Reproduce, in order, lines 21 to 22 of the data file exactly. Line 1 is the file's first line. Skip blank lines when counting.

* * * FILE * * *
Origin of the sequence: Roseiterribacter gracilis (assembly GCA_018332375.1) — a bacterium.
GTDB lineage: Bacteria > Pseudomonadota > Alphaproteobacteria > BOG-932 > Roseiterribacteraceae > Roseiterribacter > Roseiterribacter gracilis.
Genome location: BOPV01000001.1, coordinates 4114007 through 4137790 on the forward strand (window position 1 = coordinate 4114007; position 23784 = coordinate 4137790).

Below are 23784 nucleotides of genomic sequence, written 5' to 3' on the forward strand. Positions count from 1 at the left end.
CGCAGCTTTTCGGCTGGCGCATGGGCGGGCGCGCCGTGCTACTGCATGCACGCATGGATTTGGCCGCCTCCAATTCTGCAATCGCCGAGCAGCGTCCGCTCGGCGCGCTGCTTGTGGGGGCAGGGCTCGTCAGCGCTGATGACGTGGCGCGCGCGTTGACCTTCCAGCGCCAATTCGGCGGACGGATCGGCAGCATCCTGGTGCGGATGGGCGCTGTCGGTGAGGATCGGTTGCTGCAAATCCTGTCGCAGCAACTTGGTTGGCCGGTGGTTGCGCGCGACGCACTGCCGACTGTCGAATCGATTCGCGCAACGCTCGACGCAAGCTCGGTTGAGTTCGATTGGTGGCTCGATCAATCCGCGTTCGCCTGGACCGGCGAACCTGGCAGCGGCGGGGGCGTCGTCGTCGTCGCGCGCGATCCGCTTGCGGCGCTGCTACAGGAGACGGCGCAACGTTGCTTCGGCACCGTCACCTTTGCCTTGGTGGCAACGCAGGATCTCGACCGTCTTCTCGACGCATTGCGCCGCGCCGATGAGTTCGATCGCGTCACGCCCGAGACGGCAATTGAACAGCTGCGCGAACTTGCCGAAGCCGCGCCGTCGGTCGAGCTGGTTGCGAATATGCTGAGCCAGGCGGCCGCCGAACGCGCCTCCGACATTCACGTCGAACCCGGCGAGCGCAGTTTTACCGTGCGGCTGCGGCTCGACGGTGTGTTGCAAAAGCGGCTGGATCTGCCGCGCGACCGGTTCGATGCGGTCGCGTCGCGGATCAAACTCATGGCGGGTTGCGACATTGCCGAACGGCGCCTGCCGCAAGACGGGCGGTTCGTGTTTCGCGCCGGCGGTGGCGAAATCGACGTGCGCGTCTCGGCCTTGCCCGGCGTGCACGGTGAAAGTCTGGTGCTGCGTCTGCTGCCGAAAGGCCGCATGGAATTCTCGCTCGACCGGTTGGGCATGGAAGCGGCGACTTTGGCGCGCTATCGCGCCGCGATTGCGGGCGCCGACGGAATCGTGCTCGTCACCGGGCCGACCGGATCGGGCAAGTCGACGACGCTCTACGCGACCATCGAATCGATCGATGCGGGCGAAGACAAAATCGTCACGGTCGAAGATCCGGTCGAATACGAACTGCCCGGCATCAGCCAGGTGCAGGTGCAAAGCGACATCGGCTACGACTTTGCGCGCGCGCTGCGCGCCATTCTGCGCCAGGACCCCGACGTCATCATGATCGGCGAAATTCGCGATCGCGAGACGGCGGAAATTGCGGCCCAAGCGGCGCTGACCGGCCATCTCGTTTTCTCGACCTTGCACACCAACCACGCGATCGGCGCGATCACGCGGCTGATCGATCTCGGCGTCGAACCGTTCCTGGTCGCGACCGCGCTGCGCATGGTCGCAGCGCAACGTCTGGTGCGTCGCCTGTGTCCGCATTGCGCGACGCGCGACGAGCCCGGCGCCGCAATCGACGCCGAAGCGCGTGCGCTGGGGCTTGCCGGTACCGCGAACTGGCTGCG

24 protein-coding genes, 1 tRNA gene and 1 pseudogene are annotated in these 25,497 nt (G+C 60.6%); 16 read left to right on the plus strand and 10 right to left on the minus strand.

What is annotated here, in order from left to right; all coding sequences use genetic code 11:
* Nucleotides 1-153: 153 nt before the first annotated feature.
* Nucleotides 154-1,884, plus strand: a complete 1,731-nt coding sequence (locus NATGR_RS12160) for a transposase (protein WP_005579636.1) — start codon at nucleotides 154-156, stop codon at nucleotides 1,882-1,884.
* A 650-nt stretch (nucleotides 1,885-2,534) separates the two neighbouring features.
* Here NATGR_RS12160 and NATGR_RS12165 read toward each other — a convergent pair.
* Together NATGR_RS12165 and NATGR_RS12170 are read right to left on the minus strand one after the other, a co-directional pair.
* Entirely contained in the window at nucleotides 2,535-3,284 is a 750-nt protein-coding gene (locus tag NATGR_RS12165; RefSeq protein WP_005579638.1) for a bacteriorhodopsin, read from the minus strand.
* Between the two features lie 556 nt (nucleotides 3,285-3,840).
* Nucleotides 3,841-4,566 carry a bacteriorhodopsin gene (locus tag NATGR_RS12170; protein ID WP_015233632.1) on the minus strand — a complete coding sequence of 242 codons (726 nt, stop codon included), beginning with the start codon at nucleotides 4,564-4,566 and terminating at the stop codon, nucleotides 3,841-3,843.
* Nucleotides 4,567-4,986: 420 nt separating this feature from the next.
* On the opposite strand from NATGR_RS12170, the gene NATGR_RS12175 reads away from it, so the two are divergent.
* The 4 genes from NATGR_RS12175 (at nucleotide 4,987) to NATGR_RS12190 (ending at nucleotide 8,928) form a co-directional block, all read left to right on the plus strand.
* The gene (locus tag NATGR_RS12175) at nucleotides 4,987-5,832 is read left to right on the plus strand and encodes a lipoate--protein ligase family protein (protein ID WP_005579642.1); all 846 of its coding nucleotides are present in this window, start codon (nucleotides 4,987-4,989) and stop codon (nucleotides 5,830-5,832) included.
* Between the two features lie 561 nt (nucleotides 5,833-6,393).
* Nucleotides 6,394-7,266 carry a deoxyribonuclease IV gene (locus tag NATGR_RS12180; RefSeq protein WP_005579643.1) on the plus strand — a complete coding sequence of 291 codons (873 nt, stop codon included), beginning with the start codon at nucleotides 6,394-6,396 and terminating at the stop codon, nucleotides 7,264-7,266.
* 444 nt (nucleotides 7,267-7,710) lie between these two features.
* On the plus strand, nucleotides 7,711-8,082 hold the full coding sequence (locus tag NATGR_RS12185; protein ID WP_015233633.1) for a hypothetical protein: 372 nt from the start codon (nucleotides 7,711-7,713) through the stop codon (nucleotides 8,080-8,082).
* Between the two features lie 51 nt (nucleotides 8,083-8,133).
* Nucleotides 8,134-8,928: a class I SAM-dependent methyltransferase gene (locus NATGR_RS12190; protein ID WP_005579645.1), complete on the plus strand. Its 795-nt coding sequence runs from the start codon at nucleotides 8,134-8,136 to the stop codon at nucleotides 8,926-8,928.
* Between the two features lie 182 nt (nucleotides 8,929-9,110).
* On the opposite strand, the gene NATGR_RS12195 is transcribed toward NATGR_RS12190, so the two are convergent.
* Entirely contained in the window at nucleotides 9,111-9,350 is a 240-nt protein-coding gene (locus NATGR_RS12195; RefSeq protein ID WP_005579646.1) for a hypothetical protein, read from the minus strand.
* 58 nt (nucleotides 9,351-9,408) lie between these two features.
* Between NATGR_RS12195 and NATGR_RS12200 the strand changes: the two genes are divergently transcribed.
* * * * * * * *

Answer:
* Nucleotides 6,394-7,266 carry a deoxyribonuclease IV gene (locus tag NATGR_RS12180; RefSeq protein WP_005579643.1) on the plus strand — a complete coding sequence of 291 codons (873 nt, stop codon included), beginning with the start codon at nucleotides 6,394-6,396 and terminating at the stop codon, nucleotides 7,264-7,266.
* 444 nt (nucleotides 7,267-7,710) lie between these two features.